Hello everyone, I’m Matthew, or WOMBAT33R in the gaming realms. I pause and wait for the $@&* off it can’t be comments being delivered telepathically, having waited a nanosecond I say “yes it’s me Matthew – reincarnating TGI.”

Ten years later and counting, and with some epic deliberation, I have decided to bring back The Games Ingredients. I’m under no illusion that to reach the heights of old, it would take something of a mega miracle. But fear not, I’m not aiming that high, I’ve climbed Everest once and when I looked down all’s I could see where other slap-dash, flame bait gaming blog’s trying to accomplish what we did in a few short years.

The one thing that TGI 2.0 will stay very clear of, is Kaka Baba 💩 news. Drivel like patch 0.1.2 is out and it broke cross play. Hotfix 0.1.2.3 coming ASAP! TGI 2.0 primary focus will be on gaming stories, gaming memories – which include cringe moments, WOW moments, laugh out loud moments and a few sad moments. Plus other stuff, like honest reviews and down-to-earth interviews (not just with the biggest names in video gaming, but also the smallest). Quick, get that X/Twitter rant embedded in a post, not!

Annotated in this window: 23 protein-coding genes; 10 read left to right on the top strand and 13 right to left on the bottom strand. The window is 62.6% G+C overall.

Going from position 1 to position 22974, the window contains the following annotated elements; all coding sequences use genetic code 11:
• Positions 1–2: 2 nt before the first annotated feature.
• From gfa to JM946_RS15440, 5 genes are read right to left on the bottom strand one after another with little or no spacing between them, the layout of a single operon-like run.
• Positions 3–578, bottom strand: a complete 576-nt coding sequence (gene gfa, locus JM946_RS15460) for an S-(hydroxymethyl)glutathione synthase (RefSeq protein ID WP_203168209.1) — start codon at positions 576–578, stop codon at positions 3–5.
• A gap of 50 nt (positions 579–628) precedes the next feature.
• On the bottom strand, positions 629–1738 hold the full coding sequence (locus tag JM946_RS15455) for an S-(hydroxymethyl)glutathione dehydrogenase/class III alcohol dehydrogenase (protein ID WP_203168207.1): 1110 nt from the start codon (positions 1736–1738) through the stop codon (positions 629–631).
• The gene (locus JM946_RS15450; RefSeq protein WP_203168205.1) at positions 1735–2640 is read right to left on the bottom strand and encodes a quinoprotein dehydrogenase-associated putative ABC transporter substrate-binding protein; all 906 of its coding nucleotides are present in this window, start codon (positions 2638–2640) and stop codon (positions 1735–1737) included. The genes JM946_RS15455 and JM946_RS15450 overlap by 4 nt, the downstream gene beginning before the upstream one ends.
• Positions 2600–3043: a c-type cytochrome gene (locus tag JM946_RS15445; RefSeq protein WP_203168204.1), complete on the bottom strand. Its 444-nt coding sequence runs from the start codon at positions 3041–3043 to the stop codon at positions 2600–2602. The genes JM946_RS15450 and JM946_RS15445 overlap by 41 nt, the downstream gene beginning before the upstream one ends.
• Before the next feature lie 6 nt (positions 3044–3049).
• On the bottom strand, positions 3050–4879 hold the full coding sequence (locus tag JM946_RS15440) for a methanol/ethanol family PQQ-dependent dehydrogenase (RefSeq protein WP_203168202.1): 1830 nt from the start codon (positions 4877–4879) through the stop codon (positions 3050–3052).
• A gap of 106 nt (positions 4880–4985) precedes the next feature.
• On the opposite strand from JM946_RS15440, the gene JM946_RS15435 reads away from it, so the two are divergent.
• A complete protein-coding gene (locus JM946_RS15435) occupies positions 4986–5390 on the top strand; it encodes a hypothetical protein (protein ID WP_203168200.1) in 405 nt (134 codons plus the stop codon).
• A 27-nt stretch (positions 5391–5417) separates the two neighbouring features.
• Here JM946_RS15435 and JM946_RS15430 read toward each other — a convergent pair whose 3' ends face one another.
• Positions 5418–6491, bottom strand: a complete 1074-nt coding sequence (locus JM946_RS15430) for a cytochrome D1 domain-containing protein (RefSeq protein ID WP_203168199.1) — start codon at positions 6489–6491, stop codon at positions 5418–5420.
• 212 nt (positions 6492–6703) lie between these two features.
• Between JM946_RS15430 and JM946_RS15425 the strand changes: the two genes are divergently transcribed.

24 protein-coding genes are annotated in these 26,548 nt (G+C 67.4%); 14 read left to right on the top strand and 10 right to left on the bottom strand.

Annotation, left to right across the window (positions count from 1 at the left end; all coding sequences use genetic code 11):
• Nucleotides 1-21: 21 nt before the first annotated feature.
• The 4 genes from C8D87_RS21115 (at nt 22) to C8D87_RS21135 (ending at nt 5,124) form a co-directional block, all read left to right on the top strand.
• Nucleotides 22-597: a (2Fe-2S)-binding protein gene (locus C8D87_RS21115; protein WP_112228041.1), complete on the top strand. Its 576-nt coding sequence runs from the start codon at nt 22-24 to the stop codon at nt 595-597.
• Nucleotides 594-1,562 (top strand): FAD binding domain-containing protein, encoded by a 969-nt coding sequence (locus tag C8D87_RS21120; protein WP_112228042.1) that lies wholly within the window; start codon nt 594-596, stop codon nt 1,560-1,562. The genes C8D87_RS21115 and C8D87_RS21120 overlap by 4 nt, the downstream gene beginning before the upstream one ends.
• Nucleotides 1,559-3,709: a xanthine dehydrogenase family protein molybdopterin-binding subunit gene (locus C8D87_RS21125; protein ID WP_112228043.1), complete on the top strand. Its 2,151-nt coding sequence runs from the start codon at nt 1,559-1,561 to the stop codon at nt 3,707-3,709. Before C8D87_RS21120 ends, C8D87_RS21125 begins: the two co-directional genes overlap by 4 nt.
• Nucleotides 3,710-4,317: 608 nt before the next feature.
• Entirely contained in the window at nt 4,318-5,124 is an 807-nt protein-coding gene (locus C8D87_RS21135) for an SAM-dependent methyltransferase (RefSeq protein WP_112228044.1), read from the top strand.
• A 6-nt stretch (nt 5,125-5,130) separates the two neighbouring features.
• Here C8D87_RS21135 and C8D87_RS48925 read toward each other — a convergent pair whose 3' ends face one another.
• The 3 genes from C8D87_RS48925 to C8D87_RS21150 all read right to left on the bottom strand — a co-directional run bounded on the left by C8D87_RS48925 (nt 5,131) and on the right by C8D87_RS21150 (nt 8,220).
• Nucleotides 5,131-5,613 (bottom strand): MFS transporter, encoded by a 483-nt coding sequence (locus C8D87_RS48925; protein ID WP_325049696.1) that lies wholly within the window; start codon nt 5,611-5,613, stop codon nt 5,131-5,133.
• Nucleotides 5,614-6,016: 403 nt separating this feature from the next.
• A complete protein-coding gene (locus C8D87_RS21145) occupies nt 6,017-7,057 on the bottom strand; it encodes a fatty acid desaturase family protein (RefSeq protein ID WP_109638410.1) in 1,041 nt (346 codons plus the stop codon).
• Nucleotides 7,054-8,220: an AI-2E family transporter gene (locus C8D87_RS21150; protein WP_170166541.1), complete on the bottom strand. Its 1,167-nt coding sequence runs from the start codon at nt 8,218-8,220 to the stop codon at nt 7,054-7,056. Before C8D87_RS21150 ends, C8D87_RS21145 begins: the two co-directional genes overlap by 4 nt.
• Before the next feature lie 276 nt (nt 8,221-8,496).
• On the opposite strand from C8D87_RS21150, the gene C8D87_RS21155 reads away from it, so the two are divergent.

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Random Gaming Facts

Did you know? Gremlin Graphics Software Limited, later Gremlin Interactive Limited and ultimately Infogrames Studios Limited, was a British software house based in Sheffield, working mostly in the home computer market. Like many software houses established in the 1980s, their primary market was the 8-bit range of computers such as the ZX Spectrum, Amstrad CPC, MSX, Commodore 16 and Commodore 64. The company was acquired by French video game publisher Infogrames in 1999 and was renamed Infogrames Studios in 2000. Infogrames Studios closed down in 2003. Originally a computer store called Just Micro, it was established as a software house in 1984 with the name Gremlin Graphics Software Ltd by Ian Stewart and Kevin Norburn with US Gold’s Geoff Brown owning 75% of the company  until mid-1989. Gremlin’s early success was based on games such as Wanted: Monty Mole for the ZX Spectrum and Thing on a Spring for the Commodore 64 – source Wikipedia.